Friday, March 21, 2014

Another Old House Going Down

It's a sad fact that any old house in the Second Ward that survived the devastation of urban renewal in the 1970s is an easy target for demolition today. Today another abused survivor is going down: 12 North Second Street. It is a little known fact, apparently, that this house is/was a contributing structure in the locally designated Warren Street Historic District. No certificate of appropriateness was sought for its demolition.

In 2010, this house was on Bill Hughes' "wish list" of houses that could be demolished to build replacement units for Bliss Towers. Tax records indicate that the house was once part of Phil Gellert's "Northern Empire." In 2003, it was acquired by Galvan Partners, and in 2012, ownership was transferred from Galvan Partners to the not-for-profit Galvan Initiatives Foundation.

According to code enforcement officer Craig Haigh, this was an "emergency demolition," which bypassed the Historic Preservation Commission and was signed off on by Mayor Bill Hallenbeck and city attorney Carl Whitbeck. Presumably the emergency demolition was necessary because the house, which has been owned by Galvan for more than a decade, was falling apart and presented a public safety hazard.


  1. In the real world GALVAN should have been sued for 10 years of neglect and endangering the populace .

    1. Exactly, Demolition by Neglect is disgusting.

    2. By experience here in Hudson,there is too much I could say about this.I need to find out more,which I will.NYS Building and Fire Safety Codes dictate what Hudson,NY can and cannot do.Hudson is notorious for misusing "Eminent Danger" for sudden demolition ,which is the "Marshal Law "of Building Codes. It's a very serious Law for serious situations. It is abused as a convenience to bypass Law. This building was not struck by lightning or gutted by a fire last week.It resulted by neglect.As the new CEO has inherited the mess left by the former CEO, and a Municipal Government that has abused this Law for a long time., for it's and "special interests" they are vested in.

      What I would ask , is that the Train Depot is inspected now and cited for any structural problems and be enforced now and resolved, so that it does not meet this same fate ,by all the same people involved in this case.

  2. This is very sad, but where public safety is concerned I have full confidence in CEO Haigh's determination to bypass the HPC.

    The underlying issue which Vincent has already touched upon is that of "demolition by neglect," which has brought things to this point.

    "Allowing a building to fall into such a state of disrepair that it becomes necessary or desirable to demolish it. Property owners have been accused of permitting demolition by neglect on purpose, in order to save demolition costs" (City of Hudson Code §169-2).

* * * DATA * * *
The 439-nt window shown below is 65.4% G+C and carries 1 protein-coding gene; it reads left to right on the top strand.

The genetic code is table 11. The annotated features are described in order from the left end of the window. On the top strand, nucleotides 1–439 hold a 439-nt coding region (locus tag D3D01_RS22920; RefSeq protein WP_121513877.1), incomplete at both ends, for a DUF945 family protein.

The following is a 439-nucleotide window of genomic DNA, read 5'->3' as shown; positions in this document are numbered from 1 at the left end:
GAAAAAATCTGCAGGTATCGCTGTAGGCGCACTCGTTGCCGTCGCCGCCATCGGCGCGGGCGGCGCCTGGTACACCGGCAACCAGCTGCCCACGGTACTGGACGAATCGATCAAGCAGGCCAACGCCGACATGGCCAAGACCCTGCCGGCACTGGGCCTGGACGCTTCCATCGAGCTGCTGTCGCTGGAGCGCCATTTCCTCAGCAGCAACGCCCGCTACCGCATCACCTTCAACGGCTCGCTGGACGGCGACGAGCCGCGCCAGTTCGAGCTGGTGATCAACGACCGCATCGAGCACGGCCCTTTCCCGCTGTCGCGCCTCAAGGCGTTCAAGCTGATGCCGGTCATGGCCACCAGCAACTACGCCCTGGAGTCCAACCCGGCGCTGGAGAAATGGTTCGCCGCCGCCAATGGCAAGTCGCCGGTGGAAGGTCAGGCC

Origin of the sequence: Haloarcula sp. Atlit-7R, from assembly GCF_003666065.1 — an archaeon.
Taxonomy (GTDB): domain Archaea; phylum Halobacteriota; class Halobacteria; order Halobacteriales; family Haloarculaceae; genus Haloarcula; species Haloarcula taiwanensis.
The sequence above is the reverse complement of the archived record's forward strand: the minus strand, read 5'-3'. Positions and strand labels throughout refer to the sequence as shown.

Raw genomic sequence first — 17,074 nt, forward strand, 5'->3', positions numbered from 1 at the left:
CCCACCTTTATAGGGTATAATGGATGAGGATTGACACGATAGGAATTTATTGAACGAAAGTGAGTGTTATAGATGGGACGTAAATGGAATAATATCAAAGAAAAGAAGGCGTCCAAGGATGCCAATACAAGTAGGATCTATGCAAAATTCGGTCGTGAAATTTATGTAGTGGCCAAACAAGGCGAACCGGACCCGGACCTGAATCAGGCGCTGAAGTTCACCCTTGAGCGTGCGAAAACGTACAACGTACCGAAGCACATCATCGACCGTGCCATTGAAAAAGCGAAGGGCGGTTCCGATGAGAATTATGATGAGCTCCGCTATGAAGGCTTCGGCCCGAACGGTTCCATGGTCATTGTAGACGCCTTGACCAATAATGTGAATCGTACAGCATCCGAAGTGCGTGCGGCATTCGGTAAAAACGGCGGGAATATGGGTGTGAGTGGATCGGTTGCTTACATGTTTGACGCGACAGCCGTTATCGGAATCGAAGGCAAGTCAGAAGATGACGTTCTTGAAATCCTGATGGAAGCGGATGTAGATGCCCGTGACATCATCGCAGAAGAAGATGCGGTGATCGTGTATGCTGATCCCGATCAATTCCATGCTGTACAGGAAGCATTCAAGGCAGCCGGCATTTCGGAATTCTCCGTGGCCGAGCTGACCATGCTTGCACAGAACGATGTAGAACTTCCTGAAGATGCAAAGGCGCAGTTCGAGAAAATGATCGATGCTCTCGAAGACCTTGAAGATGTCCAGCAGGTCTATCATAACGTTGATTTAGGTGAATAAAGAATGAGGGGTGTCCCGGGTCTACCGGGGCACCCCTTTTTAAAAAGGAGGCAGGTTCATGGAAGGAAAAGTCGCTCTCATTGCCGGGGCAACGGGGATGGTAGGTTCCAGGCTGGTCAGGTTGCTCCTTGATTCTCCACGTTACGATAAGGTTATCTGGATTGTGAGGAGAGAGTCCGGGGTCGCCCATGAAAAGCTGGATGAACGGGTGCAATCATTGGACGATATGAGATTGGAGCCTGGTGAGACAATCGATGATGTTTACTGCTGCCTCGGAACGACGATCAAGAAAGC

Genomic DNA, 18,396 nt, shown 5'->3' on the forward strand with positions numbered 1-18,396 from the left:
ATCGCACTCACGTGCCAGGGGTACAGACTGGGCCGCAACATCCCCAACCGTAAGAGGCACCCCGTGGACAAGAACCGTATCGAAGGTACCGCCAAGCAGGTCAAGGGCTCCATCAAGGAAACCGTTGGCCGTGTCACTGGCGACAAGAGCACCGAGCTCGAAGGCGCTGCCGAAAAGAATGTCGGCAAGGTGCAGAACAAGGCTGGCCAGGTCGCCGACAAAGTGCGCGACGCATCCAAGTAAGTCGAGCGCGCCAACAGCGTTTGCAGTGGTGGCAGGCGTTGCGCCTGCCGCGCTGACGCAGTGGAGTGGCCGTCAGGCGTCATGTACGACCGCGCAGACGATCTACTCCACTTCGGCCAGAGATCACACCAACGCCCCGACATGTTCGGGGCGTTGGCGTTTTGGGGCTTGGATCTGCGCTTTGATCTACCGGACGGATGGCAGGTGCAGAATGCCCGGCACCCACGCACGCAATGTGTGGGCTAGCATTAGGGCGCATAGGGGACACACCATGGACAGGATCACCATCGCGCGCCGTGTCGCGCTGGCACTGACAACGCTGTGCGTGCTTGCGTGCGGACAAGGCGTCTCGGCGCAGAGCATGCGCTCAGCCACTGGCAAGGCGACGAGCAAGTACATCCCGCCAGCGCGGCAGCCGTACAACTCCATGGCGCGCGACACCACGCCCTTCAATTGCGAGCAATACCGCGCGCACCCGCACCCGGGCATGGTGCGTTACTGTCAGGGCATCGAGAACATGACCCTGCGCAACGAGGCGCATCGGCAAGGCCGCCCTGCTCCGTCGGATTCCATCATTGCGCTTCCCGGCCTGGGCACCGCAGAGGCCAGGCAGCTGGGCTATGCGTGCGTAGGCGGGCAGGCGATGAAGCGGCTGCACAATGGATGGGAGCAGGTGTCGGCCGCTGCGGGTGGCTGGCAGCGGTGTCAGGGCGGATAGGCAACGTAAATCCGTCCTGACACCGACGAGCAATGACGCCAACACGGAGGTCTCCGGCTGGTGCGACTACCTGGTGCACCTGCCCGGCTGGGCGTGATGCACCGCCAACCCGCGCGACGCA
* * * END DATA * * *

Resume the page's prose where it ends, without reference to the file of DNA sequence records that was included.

An interesting question is whether §169-2 can be applied to the Ferry Street Bridge, and whether it is the city itself that wants to see the bridge fall apart? I submit that the neglect of bridge, notwithstanding the identity of the party responsible for maintaining it, is a shared goal of the Office of the Mayor and the Common Council alike.

    But couldn't the impetus to have enforced §169-2 on 2nd Street have originated from any department or city office? In such a small city, why are we so compartmentalized?

    It would be interesting to learn whether Habitat for Humanity of Columbia County ever considered the 2nd Street house for refurbishment, although Habitat's director Brenda Adams reports that nowadays the group is sworn to build anew in every case.

    1. 12 N.2nd is a half block from Community Garden, where HCDPA sold half to Habitat for Humanity for $5,000 in Dec. Last year,(from Galvan site)
      "Galvan Foundation
      Round 1
      Habitat for Humanity 15,000
      Support for the development of single family homes on Columbia Street"

    2. A touch of irony; the factory at North dock that tricky Rick had condemned (and quickly raised) had four inch tongue and groove flooring made of hartwood pine. Could have been used to re-deck that bridge. Sold for scrap...

    3. But if the city wouldn't do anything differently today then there'd be no irony.

  3. Down to rubble now. As I drove past the site this afternoon, I witnessed a local resident asking a worker, basically, what had happened here? The worker answered from across the street, that they were there to work and beyond that, had no answer.

    I wonder, when a demolition like this takes place, is there a notice that goes out beforehand to let residents and businesses know what is to happen? When rubble and dust is created, this might be helpful to health issues by those around the site.

    What is the protocol to announce this event to neighbors?

  4. Simple solution: close HCF and move the high rise residents in. Leave the bars and gates to keep the poor safely tucked away. Problem solved.